In an unusual approach to the tender, the Department apparently asked for companies to not only provide the communications suite but also to be responsible for its installation – thereby bypassing the ANZAC In Service Support Alliance (made up of BAE Systems, Saab Systems and the Department of Defence). But not only that, bidders were apparently informed that they would be told by Defence when ships would be available and that they would be given a fairly short 3 month notice period. But on top of that, the successful bidder would be liable for liquidated damages of $450,000 per day for every day late – in circumstances where the selected company would have limited control over the schedule.

Additionally, data packs were only available at very short notice.

The Department must have been aware that US companies in particular would never sign up to such a contracting formula. The decision to bypass the ANZAC Alliance seems to be an important factor in the way things have played out. It has been well known for many years that some senior Departmental personnel have been critical of the costs of the Alliance – even though Defence itself is a contributor to the overhead. In recent times BAE Systems – responsible for physical installation tasks – has received a particular bashing for their costs.

It might be that the Department in delivering a slap to BAE Systems has instead come up with a structure that has greatly limited the amount of choice available to it.

Making an assessment of the respective merits of Thales and possibly Rafael in these circumstances is difficult. Rafael have presumably based their solution on the C4I-ConNect product, described in part:

“I-ConNect technologies provides the modern battlefield and C&C centers with the ability to incorporate Voice, Radio, Video, Data and Telephony applications over the standard IP network.

“Using this everything-over-IP technology the C4I-ConNect solution creates a full connectivity and acts as the cornerstone of the modern Network-Centric Warfare (NCW).”

Certainly this marketing language is entirely consistent with what the RAN says they are trying to achieve. In addition, Rafael have a related system, SEA-COM:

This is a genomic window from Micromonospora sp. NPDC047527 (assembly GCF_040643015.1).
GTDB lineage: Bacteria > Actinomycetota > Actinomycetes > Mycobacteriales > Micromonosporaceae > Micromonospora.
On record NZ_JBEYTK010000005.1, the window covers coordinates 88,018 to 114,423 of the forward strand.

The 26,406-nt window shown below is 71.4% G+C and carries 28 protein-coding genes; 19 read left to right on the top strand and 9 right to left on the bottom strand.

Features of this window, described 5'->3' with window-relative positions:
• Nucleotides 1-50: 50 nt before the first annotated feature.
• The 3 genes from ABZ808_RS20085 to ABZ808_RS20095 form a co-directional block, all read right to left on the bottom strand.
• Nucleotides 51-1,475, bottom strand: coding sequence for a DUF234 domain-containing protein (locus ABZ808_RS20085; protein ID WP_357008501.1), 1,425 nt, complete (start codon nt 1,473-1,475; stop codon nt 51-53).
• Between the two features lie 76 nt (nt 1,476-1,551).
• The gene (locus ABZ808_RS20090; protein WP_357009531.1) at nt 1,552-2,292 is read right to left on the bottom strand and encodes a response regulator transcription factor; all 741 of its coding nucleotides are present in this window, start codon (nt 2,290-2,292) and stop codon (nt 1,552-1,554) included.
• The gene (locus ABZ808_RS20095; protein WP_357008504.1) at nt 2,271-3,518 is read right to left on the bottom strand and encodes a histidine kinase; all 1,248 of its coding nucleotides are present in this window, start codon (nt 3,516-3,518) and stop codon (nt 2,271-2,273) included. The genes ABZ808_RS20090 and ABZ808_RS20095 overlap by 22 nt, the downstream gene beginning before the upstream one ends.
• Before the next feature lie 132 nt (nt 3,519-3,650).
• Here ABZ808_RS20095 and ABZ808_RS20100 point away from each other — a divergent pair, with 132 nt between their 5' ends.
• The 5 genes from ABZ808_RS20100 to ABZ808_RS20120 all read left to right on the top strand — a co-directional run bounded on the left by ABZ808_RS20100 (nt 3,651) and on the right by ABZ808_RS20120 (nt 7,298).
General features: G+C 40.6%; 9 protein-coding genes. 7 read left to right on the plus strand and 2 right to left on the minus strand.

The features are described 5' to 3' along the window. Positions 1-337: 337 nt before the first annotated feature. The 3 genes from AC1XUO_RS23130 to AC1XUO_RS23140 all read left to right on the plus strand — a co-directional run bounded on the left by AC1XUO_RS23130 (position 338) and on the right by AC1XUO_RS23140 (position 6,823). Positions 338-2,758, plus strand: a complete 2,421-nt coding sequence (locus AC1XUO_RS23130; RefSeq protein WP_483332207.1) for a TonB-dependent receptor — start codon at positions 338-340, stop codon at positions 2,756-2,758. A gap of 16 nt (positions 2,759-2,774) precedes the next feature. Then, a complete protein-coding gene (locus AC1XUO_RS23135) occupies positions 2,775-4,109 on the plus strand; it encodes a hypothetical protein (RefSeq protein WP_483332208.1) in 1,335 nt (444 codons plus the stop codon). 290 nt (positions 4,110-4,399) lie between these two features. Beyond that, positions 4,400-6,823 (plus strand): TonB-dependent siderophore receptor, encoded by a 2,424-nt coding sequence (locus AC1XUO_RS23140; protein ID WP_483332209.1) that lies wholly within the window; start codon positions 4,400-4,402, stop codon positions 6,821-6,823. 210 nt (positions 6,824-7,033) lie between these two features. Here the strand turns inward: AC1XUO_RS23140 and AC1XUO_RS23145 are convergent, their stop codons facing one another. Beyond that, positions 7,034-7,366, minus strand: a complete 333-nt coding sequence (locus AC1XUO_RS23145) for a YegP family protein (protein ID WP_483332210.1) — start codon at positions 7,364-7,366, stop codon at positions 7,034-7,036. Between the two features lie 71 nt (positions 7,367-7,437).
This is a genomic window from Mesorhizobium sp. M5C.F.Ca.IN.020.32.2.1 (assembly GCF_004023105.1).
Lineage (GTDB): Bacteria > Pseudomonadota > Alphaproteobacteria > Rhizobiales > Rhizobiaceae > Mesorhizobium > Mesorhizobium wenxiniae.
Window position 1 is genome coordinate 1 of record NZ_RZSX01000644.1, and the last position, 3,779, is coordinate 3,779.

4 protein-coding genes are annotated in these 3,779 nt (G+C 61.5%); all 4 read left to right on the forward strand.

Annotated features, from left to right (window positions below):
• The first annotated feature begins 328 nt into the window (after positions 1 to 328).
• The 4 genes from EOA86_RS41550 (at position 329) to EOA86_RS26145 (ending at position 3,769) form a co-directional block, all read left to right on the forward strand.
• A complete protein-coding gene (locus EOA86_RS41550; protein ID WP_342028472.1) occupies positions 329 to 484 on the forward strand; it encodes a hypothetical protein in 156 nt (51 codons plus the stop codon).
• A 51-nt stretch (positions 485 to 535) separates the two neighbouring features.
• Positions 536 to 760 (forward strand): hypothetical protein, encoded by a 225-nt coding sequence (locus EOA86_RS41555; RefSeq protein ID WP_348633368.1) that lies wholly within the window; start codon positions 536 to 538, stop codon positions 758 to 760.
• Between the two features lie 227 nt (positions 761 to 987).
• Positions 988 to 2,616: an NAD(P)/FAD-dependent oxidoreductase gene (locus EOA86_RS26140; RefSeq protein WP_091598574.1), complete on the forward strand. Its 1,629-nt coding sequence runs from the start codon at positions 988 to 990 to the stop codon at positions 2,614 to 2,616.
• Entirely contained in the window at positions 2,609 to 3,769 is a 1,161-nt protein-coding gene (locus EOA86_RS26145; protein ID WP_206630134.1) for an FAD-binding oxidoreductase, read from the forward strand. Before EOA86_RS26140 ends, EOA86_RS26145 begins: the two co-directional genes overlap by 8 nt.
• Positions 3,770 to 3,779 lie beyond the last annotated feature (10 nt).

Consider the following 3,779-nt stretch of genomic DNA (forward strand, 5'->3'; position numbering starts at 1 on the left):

“Within the framework of developing communications and control capabilities for the modern battlefield, RAFAEL has developed Sea-Com - a tactical communications suite for sea-going vessels.

Israeli in general is a world leader in communications technology and Rafael has been involved in a variety of related activities, not just those described above.

Thales also has an excellent pedigree, as discussed with reference to SEA 1442 Phase 3. The company can not only draw on Australian in-house skills that can probably be traced back to ADI’s acquisition of Stanilite in the mid-1990s, well before being purchased by Thales. The parent French company also has a very strong background in maritime communications and has been at the leading edge of the use of IP-based open architecture solutions. When combined with the company’s network centric warfare laboratory in Sydney it is not hard to see why several rivals have calculated that there is little point in trying to compete. Furthermore the most recent relevant decision regarding surface ship communications was to award a contract to Thales to upgrade HMAS Choules.

Selex will neither confirm nor deny that they are even bidding.

Without detracted in any way from what Rafael – or anyone else - might have offered, for them to win would seem to cut across all recent trends in RAN maritime communications – but this is Australia and one should never expect consistency or commonality to be factors in any final decision.

Thales and possibly Rafael or possibly someone else are now engaged in an Offer Definition Activity. The failure of any company to respond to requests for information is an indication that the Department has again muzzled them with the usual blanket clause forbidding them to publicly discuss their tender on pain of being kicked out of the competition. The Department itself has confirmed that they expect to go to Government for Second Pass Approval in 2012 / 2013, which might be an indication that the ODA is limited in scope and timing.

If anyone has the courage to say more on the topic, APDR will take the call. The Department is up to something.